For patients supported with veno-venous extracorporeal membrane oxygenation, the occurrence of intracranial hemorrhage is associated with a high mortality. It is unclear whether intracranial hemorrhage is a consequence of the extracorporeal intervention or of the underlying severe respiratory pathology. In a cohort of patients transferred to a regional severe respiratory failure center that routinely employs admission brain imaging, we sought 1) the prevalence of intracranial hemorrhage; 2) survival and neurologic outcomes; and 3) factors associated with intracranial hemorrhage.
A single-center, retrospective, observational cohort study.
Tertiary referral severe respiratory failure center, university teaching hospital.
Patients admitted between December 2011 and February 2016.
Three hundred forty-two patients were identified: 250 managed with extracorporeal support and 92 managed using conventional ventilation. The prevalence of intracranial hemorrhage was 16.4% in extracorporeal membrane oxygenation patients and 7.6% in conventionally managed patients (p = 0.04). Multivariate analysis revealed factors independently associated with intracranial hemorrhage to be duration of ventilation (d) (odds ratio, 1.13 [95% CI, 1.03–1.23]; p = 0.011) and admission fibrinogen (g/L) (odds ratio, 0.73 [0.57–0.91]; p = 0.009); extracorporeal membrane oxygenation was not an independent risk factor (odds ratio, 3.29 [0.96–15.99]; p = 0.088). In patients who received veno-venous extracorporeal membrane oxygenation, there was no significant difference in 6-month survival between patients with and without intracranial hemorrhage (68.3% vs 76.0%; p = 0.350). Good neurologic function was observed in 92%.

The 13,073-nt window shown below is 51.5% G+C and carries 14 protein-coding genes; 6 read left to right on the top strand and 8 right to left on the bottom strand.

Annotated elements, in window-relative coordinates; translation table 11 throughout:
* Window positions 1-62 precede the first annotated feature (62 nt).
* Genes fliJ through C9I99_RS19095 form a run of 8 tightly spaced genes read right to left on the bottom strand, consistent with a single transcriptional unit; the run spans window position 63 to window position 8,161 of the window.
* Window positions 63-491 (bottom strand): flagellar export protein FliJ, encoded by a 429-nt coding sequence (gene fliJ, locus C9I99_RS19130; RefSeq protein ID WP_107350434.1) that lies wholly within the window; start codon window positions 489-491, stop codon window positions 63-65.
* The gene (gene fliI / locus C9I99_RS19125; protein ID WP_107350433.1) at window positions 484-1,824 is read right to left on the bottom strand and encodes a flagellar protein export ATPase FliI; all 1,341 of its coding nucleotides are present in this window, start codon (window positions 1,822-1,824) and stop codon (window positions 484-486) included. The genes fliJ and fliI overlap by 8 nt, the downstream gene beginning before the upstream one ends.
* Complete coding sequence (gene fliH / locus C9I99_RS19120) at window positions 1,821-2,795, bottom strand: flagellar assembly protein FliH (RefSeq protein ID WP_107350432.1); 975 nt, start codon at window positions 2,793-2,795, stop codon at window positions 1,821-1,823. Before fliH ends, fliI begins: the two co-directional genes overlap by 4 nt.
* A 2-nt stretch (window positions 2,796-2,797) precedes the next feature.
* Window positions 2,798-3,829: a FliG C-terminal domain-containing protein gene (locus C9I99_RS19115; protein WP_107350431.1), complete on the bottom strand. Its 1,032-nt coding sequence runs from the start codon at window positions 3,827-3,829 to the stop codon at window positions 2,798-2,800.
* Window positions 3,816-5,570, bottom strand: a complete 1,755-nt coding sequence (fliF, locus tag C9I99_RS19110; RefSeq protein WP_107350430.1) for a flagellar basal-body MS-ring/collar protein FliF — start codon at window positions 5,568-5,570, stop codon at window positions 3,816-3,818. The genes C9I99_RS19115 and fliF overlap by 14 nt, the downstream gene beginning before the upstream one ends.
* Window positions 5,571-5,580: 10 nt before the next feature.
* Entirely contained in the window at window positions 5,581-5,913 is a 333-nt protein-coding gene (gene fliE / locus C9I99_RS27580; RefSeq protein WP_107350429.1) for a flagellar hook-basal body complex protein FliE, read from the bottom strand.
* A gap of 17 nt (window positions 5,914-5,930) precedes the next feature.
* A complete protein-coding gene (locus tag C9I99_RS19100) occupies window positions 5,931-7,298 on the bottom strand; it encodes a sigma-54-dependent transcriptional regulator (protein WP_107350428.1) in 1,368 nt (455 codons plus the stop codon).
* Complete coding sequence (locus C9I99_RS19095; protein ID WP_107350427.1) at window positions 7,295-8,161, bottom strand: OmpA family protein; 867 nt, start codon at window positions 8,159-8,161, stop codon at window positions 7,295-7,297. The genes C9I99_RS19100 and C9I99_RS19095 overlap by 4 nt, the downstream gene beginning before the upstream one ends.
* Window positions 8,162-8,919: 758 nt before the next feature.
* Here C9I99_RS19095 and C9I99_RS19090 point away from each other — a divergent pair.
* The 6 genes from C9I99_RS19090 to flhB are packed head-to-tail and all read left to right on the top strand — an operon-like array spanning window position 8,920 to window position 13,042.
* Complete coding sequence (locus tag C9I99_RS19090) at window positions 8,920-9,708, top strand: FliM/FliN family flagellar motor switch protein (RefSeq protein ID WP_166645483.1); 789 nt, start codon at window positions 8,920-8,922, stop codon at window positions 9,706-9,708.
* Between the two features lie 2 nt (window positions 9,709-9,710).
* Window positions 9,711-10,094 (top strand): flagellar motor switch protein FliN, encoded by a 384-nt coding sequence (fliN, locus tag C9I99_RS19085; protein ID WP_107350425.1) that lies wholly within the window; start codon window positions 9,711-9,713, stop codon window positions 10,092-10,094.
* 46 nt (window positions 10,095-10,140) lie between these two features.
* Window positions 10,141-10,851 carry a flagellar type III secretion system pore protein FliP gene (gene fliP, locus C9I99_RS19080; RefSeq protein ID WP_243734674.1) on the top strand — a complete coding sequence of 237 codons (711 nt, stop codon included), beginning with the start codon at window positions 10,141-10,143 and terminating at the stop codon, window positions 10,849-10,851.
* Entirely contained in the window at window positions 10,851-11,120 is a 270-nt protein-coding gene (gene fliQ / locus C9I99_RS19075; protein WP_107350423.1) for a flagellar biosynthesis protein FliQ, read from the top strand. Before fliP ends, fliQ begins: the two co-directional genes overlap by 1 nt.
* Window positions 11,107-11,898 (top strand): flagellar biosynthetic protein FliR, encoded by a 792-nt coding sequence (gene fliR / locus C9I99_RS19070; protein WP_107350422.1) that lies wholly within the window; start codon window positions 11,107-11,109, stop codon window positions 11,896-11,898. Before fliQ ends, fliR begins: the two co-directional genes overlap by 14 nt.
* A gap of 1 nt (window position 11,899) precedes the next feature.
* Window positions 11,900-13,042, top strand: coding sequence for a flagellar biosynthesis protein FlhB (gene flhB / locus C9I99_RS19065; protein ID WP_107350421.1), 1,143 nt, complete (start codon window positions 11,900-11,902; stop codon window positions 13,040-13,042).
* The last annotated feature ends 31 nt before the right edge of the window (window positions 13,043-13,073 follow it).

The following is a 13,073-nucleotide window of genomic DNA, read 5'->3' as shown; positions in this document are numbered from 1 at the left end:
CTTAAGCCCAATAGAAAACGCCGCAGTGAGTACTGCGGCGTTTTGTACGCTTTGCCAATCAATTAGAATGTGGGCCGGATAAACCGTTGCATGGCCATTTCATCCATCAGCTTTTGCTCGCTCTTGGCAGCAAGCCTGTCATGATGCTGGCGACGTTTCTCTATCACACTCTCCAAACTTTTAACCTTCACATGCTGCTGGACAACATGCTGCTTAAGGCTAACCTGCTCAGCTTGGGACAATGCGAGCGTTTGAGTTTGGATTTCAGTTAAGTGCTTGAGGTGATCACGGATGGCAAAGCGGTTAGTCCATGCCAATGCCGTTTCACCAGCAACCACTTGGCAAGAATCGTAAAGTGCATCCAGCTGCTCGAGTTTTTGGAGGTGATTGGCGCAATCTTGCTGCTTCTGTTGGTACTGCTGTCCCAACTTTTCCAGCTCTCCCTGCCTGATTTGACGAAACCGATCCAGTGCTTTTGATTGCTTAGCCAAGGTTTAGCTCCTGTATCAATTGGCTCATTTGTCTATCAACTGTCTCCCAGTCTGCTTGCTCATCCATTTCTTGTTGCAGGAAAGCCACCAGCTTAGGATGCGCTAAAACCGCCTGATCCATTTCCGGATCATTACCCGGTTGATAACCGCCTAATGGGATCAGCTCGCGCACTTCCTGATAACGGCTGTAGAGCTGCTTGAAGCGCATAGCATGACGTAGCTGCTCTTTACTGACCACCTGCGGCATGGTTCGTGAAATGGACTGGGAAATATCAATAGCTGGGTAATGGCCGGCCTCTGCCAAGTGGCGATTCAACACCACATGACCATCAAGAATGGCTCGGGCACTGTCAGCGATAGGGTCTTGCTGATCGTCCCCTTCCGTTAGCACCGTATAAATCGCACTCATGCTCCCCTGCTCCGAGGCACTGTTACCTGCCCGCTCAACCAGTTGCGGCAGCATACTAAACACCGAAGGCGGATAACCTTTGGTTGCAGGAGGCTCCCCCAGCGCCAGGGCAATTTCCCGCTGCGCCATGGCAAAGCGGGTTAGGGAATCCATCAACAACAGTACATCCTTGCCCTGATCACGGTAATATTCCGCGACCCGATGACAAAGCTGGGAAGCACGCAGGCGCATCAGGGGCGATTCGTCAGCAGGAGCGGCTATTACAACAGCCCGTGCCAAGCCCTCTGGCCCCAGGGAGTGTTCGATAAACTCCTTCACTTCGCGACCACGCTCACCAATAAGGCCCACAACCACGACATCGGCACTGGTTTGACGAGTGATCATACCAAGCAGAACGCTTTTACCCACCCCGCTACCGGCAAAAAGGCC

We report a higher prevalence of intracranial hemorrhage than has previously been described with high level of neurologically intact survival. Duration of mechanical ventilation and admission fibrinogen, but not exposure to extracorporeal support, are independently associated with intracranial hemorrhage.
1Department of Critical Care, Guy’s and St Thomas’ NHS Foundation Trust, London, United Kingdom.
2Department of Critical Care, Queen Elizabeth University Hospital, Glasgow, United Kingdom.
3Department of Radiology, Guy’s and St Thomas’ NHS Foundation Trust, London, United Kingdom.
*See also p. 1781.
Dr. Barrett received support for travel from Maquet; his institution served as a board member for ALung and received grant support from ALung and Corpak; and he received educational funding from Maquet, Corpak, Johnson & Johnson, Draeger, and Mitsubishi Tanabe Pharmaceuticals. Dr. Daly received educational and research support from ALung Incorporated, Corpak Medical Systems, Draeger, Maquet, Gettinge Group, and Mitsubishi Pharmaceuticals. Dr. Glover received funding from Bard Medical (consulting). Dr. Wyncoll served as a board member for Astellas; lectured for HealthCare 21, Astellas, Pfizer, Sage, Johnson & Johnson, and Bioproducts; received support for the development of educational presentations from Astellas; and received funding from Pfizer (board member), Astellas (board member), and Sage, Healthcare21, Johnson & Johnson, and Bioproducts speaker bureaus (all unrelated to this work). The remaining authors have disclosed that they do not have any potential conflicts of interest.
Address requests for reprints to: Christopher Lockie, MBBS, Severe Respiratory Failure Centre Department of Critical Care, Guy’s and St Thomas’ NHS Foundation Trust, Westminster Bridge Road, London, United Kingdom, SE1 7EH. E-mail: firstname.lastname@example.org